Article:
For many of our donors, a long-term commitment is the perfect way to express support for our hunger-relief efforts. Planned gifts help us to secure and distribute food and groceries to those in need, raise public awareness and promote viable solutions for food poverty. Planned gifts often provide financial benefits to the donor, too. Tax savings, current cash payments, supplemental support for family and friends — these and other benefits are available depending on a donor's circumstances and objectives.
Introduction Bequests Securities, Life Insurance & Retirement Plans
An Introduction to Planned Giving
A planned gift results from the donor's careful consideration of a number of important factors, including the purpose of the gift, the assets to be used to fund the gift, the gift's timing, its effect on income-tax and estate-tax planning and its impact on the donor's family members and friends. A planned gift is best made with the counsel of one's financial advisor, such as an attorney, accountant, banker, financial planner or insurance professional. Food Bank For New York City helps our donors choose the approach that works best for them. Please consider this site as an information resource to help you in meeting your philanthropic goals. The information provided here is for illustrative purposes only and should not be considered investment, legal, accounting, tax or other professional advice.
Food Bank is pleased to help donors evaluate their giving options and consider opportunities to have a significant impact on the lives of New Yorkers facing hunger.
To speak with a planned giving officer confidentially, please contact Jennifer Joyce, Senior Director, Individual & Major Gifts, at 212.566.7855 ext 2222.
Bequests — Wills or Revocable Living Trusts
Remembering Food Bank For New York City in your will or revocable trust is often the most meaningful way to leave a legacy. These gifts make it possible for Food Bank to plan ahead in the fight against hunger. Following is suggested language for a bequest:
"I hereby give to Food Bank For New York City, located at Hunts Point Cooperative Market, 355 Food Center Drive, Bronx, NY 10474, [cash amount, percentage of net estate or description of property] to be used for its general purposes."
If you are considering other contributions, such as retirement assets, charitable remainder trusts, charitable lead trusts or other types of property (jewelry, art or real estate), please consult your financial advisor.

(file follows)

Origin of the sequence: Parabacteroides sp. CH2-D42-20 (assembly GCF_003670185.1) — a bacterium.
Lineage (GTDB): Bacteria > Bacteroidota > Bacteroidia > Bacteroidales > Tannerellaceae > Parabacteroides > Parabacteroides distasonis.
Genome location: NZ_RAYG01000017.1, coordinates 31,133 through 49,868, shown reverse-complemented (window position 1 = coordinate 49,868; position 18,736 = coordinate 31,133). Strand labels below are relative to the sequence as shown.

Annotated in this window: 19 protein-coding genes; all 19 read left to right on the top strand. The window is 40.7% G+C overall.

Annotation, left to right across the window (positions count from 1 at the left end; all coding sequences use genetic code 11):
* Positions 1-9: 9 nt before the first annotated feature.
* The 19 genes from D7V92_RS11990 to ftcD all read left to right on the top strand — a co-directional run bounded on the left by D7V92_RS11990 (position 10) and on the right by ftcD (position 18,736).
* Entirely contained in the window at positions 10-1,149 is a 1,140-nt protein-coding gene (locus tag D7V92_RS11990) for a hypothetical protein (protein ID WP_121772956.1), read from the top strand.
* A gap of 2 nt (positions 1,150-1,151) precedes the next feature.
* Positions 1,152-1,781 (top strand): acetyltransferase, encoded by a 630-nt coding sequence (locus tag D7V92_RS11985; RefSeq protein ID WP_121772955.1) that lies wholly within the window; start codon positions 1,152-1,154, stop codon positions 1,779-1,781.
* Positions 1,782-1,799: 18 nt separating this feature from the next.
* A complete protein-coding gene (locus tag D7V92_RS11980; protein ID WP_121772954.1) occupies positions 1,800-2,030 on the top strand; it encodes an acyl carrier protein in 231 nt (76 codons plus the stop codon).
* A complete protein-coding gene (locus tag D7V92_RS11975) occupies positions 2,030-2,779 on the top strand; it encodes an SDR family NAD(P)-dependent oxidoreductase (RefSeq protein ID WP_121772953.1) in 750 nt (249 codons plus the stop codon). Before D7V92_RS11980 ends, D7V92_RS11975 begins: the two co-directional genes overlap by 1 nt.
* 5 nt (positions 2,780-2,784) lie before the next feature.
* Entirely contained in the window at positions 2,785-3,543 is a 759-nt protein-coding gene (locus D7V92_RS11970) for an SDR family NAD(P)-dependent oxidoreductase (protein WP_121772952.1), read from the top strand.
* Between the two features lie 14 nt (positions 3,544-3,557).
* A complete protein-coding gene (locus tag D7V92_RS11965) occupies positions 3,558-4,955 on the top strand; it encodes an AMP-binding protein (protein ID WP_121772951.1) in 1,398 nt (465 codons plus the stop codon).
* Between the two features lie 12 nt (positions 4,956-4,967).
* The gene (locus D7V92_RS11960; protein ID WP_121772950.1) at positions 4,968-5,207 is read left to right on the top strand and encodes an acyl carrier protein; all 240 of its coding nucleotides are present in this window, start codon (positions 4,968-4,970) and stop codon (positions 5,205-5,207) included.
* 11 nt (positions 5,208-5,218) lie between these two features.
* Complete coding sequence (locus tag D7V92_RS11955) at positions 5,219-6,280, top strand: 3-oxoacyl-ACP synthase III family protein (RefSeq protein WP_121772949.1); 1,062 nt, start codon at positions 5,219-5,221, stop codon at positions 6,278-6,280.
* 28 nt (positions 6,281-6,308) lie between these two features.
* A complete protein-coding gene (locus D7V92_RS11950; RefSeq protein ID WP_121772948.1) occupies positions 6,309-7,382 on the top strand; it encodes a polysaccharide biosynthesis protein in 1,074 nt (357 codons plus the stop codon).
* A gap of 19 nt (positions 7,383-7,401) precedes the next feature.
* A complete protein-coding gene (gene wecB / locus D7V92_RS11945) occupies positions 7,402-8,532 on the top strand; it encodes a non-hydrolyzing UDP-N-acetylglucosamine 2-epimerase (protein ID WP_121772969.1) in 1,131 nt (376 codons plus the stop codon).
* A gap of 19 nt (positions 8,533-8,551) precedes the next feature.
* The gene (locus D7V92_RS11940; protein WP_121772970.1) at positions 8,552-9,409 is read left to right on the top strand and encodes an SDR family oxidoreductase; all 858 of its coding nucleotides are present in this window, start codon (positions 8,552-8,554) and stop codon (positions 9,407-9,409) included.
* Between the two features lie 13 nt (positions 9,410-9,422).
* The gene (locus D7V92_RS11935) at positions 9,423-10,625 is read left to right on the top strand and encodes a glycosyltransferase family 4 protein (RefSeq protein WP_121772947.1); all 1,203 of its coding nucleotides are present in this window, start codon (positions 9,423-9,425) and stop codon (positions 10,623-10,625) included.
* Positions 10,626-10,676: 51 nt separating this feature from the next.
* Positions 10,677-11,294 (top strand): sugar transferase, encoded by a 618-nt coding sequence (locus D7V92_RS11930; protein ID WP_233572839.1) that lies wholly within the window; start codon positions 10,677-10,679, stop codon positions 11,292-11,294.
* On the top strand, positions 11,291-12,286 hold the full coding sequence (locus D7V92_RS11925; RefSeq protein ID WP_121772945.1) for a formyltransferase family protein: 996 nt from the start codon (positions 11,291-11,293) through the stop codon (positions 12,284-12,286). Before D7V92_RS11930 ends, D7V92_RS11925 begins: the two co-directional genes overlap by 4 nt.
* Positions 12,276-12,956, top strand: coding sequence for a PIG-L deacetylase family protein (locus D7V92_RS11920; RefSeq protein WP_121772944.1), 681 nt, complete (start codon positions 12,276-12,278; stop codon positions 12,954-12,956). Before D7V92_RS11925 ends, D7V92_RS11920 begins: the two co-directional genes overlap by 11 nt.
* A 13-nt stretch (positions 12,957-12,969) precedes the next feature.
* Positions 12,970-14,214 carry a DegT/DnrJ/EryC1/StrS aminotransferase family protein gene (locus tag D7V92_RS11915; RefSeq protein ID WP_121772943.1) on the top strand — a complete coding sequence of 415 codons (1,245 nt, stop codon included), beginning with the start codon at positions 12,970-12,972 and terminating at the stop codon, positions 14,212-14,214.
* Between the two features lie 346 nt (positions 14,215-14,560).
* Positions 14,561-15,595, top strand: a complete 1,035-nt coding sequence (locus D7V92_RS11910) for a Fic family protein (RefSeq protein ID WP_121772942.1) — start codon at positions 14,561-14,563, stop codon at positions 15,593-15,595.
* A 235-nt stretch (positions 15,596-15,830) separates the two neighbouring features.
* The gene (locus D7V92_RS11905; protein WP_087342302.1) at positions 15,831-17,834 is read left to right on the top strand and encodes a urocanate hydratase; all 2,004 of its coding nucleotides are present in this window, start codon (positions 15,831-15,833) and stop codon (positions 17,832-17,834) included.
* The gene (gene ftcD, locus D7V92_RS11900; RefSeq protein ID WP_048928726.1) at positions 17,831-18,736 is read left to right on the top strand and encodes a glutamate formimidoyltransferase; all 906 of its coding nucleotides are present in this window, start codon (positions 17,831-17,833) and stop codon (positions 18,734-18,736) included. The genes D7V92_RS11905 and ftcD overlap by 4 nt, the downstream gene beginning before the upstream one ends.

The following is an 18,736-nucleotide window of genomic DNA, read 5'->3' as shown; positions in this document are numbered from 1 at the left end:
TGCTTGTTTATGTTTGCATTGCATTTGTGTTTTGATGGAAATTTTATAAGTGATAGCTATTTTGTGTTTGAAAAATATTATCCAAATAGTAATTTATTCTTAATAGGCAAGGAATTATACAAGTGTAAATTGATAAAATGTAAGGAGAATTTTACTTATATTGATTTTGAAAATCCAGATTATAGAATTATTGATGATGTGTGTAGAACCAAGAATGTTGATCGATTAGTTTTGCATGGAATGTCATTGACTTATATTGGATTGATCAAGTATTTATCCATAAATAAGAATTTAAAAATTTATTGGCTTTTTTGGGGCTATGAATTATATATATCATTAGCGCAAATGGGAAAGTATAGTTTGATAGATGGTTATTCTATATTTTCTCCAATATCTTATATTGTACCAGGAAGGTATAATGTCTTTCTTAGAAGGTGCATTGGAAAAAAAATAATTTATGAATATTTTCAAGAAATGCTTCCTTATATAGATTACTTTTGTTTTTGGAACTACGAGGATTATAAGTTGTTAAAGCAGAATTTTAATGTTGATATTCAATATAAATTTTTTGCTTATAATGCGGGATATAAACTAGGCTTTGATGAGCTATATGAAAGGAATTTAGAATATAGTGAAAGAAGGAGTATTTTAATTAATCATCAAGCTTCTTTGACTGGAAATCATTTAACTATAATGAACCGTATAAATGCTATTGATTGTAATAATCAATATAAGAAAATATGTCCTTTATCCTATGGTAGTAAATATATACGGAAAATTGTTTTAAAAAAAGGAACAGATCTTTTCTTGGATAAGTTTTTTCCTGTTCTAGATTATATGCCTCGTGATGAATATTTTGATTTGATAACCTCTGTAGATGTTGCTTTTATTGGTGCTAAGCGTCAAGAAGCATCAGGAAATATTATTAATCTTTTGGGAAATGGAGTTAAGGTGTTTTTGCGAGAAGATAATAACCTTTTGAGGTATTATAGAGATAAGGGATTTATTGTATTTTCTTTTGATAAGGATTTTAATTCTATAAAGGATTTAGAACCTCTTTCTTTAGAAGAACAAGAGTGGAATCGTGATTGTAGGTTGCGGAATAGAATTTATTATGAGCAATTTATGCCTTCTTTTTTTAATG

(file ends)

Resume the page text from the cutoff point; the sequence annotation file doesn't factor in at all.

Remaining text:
For further information, please contact Jennifer Joyce, Senior Director, Individual & Major Gifts, at 212.566.7855 ext 2222.
Securities, Life Insurance & Retirement Plans
Each year, many of our committed donors support Food Bank For New York City with gifts of stock or mutual fund shares, life insurance and retirement plan assets. These gifts may enable you to realize tax benefits while giving you the satisfaction of helping one of the country's largest and most effective hunger-relief charities.
If you own appreciated securities (stocks, bonds or mutual funds held by you for more than one year), donating them to Food Bank may allow you to reduce or avoid more capital gains taxes and receive a federal income tax charitable deduction. You can also designate Food Bank as the beneficiary of your securities. Please contact your broker for more information about this simple way to support hunger relief. This type of gift can be especially appealing if you are holding shares that have appreciated significantly in value but yield a low dividend.
Similarly, if you have excess life insurance, you may enjoy tax benefits by designating Food Bank as the beneficiary of an existing life insurance policy. In order to deduct premium payments as charitable deductions, the donor must name Food Bank as both owner and beneficiary of the policy.
At a person's death, qualified retirement plan assets may be subject to both estate tax and deferred income tax, which combined can exceed 80 percent. You can designate Food Bank as a tax-free beneficiary of the remainder of your IRA, Keogh, tax-sheltered annuity, qualified pension or profit-sharing plan. A charitable gift of insurance proceeds or the remainder of retirement plan assets is normally deductible from a donor's estate.
Laure Manheimer supported Food Bank For New York City
throughout her career. When she retired she decided to do more.
"I visited Food Bank's Bronx warehouse and served hot meals
at one of its network sites. By working with hundreds of
partners, they make our support go further.
Each dollar we give provides five meals!
"They teach nutrition education on a small budget and also
help people apply for tax credits and benefits to be more
independent. This directs federal funds back to the city,
preserving jobs and communities--a win-win situation.
Food Bank is essential and efficient. That is why
I included it in my will."
For further information, please contact Jennifer Joyce, Senior Director, Individual & Major Gifts, at 212.566.7855 ext 2222